Keeping the literary lights on in West Maui!
It’s been a tough week for the printed page on Maui. On Oct. 20, The Maui News, Maui’s daily newspaper, announced that it was ending 5 a.m. doorstep delivery. The 117-year-old Maui News, once owned by the scions of the Baldwin family, will still print for grocery stores, hotels and gas stations, but personal delivery will now come in the mail. For digital natives and millennials like me (1981, I just make the cut), we won’t grieve too much for the end of home delivery, even though I was a happy residential delivery customer for a long time.
Generation Xers, Baby Boomers and the Silent Generation are more upset. The daily ritual of coffee and a morning paper at home will be replaced by coffee and swiping for the day’s news on a smartphone.
In this very same week, the news broke that Barnes and Noble would be closing in 100 days. The national bookseller and the Lahaina Gateway Center were unable to come to an amenable rental agreement for a lease extension, and each is pointing their finger at the other.
What’s strange is that the bookstore is doing well. Barnes and Noble has diversified from books and magazines into coffee, multimedia, e-readers and gift cards. On any given day it is humming with locals and visitors, helped along by any of the cheerful 35 employees of the store.
How many of us have had a good experience in there?
Wandering serendipitously through reams of fresh-cut paper, drinking in all of the adventures, stories and wisdom living inside so many pages.
Soaking in the beautiful and pregnant silence of a public place where curious people imagine, discover and meet the great minds of the world.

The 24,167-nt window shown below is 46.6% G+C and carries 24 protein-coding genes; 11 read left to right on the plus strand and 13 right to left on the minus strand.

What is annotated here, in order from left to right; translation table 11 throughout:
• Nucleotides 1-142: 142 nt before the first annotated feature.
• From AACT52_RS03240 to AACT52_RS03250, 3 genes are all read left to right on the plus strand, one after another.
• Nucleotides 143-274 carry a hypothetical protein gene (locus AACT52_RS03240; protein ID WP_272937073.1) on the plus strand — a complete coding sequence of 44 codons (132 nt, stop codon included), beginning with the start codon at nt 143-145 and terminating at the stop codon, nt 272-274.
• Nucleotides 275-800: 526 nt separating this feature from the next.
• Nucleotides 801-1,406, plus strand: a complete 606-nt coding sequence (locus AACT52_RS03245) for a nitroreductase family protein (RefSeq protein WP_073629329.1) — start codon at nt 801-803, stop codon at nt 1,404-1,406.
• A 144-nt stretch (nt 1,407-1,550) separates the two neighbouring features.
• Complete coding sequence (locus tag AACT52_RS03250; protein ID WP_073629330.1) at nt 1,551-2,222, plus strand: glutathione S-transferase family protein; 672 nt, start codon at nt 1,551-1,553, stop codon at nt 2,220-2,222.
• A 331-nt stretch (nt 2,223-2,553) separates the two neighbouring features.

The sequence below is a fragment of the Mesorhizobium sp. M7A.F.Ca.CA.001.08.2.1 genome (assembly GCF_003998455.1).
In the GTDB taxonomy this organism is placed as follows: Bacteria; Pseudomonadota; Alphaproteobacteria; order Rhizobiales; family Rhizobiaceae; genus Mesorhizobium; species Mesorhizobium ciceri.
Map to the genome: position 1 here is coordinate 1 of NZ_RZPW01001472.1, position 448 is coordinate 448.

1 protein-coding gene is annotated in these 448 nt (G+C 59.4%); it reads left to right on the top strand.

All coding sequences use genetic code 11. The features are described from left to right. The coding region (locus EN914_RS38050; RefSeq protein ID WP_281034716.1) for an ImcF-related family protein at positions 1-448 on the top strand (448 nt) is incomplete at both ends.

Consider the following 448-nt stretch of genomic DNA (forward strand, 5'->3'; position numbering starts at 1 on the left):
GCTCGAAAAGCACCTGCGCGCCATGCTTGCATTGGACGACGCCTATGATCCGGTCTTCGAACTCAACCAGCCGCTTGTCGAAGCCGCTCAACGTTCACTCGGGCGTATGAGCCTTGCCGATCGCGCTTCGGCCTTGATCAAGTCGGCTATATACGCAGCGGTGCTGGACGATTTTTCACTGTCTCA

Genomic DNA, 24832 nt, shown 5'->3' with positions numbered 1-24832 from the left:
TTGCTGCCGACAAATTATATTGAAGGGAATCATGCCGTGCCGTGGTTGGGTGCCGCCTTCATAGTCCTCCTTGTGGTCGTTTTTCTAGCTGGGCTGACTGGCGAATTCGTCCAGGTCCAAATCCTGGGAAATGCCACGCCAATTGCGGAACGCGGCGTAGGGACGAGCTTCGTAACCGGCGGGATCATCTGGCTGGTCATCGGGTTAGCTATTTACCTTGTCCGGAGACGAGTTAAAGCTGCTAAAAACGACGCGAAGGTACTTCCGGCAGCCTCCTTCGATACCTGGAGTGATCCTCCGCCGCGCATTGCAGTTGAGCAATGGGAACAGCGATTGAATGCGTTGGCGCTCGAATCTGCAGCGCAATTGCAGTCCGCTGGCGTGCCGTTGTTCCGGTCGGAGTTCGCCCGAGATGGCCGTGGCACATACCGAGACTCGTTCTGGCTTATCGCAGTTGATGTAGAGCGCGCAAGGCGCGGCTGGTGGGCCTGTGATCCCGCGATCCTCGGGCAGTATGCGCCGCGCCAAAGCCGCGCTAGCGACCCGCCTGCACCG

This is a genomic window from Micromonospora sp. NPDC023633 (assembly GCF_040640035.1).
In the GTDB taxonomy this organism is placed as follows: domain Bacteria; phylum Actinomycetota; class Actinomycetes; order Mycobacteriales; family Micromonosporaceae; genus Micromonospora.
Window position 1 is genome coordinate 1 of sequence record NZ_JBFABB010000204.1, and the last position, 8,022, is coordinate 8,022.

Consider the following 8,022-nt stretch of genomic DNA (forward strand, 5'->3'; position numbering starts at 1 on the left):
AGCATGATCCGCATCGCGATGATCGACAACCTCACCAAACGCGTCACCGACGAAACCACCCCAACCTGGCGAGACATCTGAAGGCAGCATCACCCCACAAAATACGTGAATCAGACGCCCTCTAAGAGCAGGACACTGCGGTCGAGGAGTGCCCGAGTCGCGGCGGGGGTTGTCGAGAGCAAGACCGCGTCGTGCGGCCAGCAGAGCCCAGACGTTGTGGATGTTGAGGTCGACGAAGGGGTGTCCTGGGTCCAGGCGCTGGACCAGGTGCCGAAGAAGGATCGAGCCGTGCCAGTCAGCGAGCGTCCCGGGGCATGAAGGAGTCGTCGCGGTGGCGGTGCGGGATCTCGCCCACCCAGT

Vanishing into a graphic novel, magazine or recommended read for seconds, minutes or hours.
As many people have been commenting online, the store has been a sanctuary and gathering place for so many locals and visitors.
Awesomely, a young activist seized the initiative and stepped up. On Tuesday, Oct. 24, it was front page in The Maui News that Hannah Sheveland, a book-loving teenager in Lahaina, was petitioning the public, the key players and anyone who would listen to keep the doors of the beloved bookseller open. Thanks to the outpouring of support, it now looks like Barnes and Noble will remain a part of our community. What a beautiful example of a young person making a difference.
While the news is good this time, is the threat to printed newspapers and paper booksellers a sign of the times?
As I peruse my bookshelves stacked with all the stories I can’t wait to read, and try to keep my bedside stand from overflowing with articles, newspapers and magazines, I wonder if it’s past time for me to transition away from paper. Magazines sent through the mail, newspapers delivered on trucks, books printed and flown across oceans – aren’t these special luxuries with a carbon footprint? In an age when e-readers (Barnes and Noble’s Nook; Amazon’s Kindle Fire) have digital ink, wireless delivery and lower prices, is the decline of print part of a “green” transition in publishing?
Maybe. Maybe not. I am going to reduce my consumption of paper magazines and newspapers, and I do see the environmental upside of e-readers, even while I may miss the feel of fresh paper between my fingers.
But a literate, aware and curious society is also the foundation of a “green” society. It’s people with empathy, a broad range of experience and interests, an understanding of problems and a creative approach to solutions that will lead the way in creating a better world. All of these virtues can be constructed through reading.
Reading electronically can be a boon for its speed, variety and accessibility, but if we lose the ability to be patient, engaged and precocious readers, all skills that a reading emporium like Barnes and Noble encourages, we may become a less clever, less educated, and less “green” society.
On Oct. 24 at 4:30 a.m., the power went out in Maui County: TV, Internet, computers without batteries – all gone. I spent the early morning hours – as the rain drizzled down, grey clouds inundated the sky and a subdued light illuminated the room – reading on paper about modern Chinese society. It was a 19th century pleasure to just read on paper with the lights out.
The lights came back on by 9 a.m., and all the screens in West Maui started buzzing again. Back to the 21st century…
Hopefully, the lights will come back on at Barnes and Noble in 2018 at the Lahaina Gateway Center. For a formal royal capital that was once the most literate place in the world, Lahaina needs this book sanctuary.